COLUMBIA, S.C. — Truck drivers in the Midlands are feeling the impacts of the coronavirus after workloads have increased drastically for shipments and deliveries for stores.
Kenji Long, the Operations Manager at Howell's Motor Freight, Inc. in Columbia, says they've been busy since the coronavirus pandemic started.
"We are a local as well as a East Coast transportation carrier," said Long. "We cover everything from food products from dressings to meat products, all the way back into pet food."
The company also handles dry and refrigerated loads. They'll travel from South Carolina, North Carolina, Georgia, Pennsylvania, and Maryland.
In Columbia, they have ten truck drivers. On the East Coast, they have about 250.
Since the concern about the coronavirus started, it's increased their workload by a substantial amount.
"The greatest influence it's had on us, it's changed everything from our attire that we're wearing on the daily. Our drivers are equipped so they're wearing the gloves that are required. We've lessened our contact with our receiving clerks. We don't actually allow anyone to come into our facility, nor do we go into anyone's facility to deliver paperwork or the product that we deliver."
Long says some of their customers are not requiring for them to have delivery receipts. To better protect customers and workers, they're delivering paperwork in plastic sleeves.
While they've seen an increase with orders in the supply industry with places like Lowes, food has been in the highest demand.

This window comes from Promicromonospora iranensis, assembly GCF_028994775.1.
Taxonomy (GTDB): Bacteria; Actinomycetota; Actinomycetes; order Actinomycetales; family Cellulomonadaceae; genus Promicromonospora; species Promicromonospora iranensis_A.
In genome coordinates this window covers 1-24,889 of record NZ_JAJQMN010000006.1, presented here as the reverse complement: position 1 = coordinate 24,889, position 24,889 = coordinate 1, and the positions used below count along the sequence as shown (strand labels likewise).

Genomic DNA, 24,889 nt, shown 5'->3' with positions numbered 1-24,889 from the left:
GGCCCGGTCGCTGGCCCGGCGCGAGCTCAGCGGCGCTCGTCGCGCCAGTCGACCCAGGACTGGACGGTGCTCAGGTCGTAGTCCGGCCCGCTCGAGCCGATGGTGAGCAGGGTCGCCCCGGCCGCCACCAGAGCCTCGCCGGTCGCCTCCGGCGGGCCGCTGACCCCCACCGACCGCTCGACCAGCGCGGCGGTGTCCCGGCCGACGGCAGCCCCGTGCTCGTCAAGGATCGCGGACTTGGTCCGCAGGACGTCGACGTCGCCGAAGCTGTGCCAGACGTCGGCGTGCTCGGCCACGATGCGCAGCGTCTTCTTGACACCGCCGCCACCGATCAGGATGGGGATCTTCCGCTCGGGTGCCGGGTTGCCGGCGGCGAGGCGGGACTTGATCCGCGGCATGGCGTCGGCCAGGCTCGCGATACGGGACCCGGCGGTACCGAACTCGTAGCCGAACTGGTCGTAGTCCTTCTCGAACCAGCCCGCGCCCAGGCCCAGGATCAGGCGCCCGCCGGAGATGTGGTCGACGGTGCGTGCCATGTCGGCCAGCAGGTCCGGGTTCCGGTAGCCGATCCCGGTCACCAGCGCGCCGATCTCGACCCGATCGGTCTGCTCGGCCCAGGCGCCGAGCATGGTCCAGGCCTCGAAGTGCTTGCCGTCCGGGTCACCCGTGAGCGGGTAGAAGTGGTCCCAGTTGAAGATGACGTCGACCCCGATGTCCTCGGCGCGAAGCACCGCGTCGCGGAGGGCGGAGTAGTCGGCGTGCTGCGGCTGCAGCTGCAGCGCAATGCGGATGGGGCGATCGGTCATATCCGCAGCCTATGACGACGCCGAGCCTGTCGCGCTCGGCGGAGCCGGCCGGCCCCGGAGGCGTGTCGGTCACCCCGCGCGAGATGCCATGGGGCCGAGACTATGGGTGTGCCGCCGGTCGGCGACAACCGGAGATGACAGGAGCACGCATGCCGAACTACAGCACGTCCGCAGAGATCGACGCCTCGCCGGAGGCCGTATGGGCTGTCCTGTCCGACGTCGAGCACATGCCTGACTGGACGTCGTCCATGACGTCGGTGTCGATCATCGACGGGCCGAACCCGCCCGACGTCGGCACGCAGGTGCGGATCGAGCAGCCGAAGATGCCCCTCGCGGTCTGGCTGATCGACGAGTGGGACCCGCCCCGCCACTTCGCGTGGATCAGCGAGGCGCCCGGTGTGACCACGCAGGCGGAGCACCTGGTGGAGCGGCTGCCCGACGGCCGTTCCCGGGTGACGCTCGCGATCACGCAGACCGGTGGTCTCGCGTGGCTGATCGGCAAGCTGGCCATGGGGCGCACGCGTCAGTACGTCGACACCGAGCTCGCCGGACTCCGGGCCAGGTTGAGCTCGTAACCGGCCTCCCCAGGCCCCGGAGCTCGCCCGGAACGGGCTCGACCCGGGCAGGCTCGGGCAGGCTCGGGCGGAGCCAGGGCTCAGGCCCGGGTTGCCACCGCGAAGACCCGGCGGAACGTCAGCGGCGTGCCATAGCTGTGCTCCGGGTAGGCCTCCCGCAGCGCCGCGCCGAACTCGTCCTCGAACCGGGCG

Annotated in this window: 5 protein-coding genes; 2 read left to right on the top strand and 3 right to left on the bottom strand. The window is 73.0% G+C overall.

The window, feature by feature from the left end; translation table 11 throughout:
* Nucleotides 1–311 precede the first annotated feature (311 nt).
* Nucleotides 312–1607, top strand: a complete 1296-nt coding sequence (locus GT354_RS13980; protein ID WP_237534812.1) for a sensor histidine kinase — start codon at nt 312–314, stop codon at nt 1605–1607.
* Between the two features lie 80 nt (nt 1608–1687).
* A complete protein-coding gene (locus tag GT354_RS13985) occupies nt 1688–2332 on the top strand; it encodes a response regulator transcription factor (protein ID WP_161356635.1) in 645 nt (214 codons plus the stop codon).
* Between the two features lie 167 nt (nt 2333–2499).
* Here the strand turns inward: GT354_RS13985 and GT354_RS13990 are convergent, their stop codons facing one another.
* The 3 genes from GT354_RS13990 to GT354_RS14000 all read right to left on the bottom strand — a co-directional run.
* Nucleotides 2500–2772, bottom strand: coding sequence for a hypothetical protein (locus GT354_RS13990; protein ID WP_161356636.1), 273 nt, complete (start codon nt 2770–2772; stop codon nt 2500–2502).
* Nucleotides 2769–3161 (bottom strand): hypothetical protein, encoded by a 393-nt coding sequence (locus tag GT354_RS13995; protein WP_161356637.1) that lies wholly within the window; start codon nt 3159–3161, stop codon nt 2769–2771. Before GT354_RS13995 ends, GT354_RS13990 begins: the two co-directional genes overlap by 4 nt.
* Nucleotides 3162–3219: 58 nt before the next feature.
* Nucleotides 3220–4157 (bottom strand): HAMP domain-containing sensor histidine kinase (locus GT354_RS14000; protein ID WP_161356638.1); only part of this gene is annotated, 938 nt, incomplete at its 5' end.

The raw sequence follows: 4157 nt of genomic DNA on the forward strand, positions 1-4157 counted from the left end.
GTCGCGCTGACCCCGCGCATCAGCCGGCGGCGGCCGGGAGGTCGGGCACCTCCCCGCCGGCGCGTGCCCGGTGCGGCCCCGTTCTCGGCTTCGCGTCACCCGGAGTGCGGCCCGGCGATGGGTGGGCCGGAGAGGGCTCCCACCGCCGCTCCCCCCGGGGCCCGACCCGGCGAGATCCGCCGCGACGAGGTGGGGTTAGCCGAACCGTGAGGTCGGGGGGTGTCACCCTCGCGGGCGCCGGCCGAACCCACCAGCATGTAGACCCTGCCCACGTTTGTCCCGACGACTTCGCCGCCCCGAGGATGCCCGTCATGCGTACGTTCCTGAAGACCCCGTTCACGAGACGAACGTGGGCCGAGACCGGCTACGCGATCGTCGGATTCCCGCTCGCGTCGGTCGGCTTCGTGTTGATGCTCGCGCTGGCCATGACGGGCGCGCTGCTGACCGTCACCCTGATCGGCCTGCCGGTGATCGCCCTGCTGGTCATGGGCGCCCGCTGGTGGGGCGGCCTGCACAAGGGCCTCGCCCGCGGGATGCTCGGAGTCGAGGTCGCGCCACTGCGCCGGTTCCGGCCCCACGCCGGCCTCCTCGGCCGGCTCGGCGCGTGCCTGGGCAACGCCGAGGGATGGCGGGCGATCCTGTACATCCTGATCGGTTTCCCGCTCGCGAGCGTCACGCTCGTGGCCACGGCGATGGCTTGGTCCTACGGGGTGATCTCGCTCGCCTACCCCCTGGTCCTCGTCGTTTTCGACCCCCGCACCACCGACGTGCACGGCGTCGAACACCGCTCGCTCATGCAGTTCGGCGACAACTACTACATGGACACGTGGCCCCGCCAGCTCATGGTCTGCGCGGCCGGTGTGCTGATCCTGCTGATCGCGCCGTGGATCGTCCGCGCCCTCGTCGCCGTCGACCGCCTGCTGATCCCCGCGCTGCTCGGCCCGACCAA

"The food, that industry that we cover, we've seen a huge increase in that," said Long. "It's double."
"We are doing more travel, more miles traveled, more fuel, all of that has increased because of this pandemic," explained Long.
With the company traveling as much as they are, they're expecting costs to get higher for them. For example, as they put more wear and tear on the trucks, they'll have to pay more for maintenance.
Truck drivers have had issues getting food on the road with rest areas and restaurants shutting down. In the meantime, they've only gone through drive-thru's or have brought their own food while on the road.
Long says people can help out the truck industry by being more mindful of how much they buy and how much they actually need.
"If people would monitor their spending to what they need rather than stockpiling, it would lessen or make it a lot easier for people to get what's required and what they need."
"I just hope that people don't panic and continue to do that to the point where it keeps more pressure on us to where it does lessen the amount of time that drivers have home and to where we have more contact. It can all work well if we work together."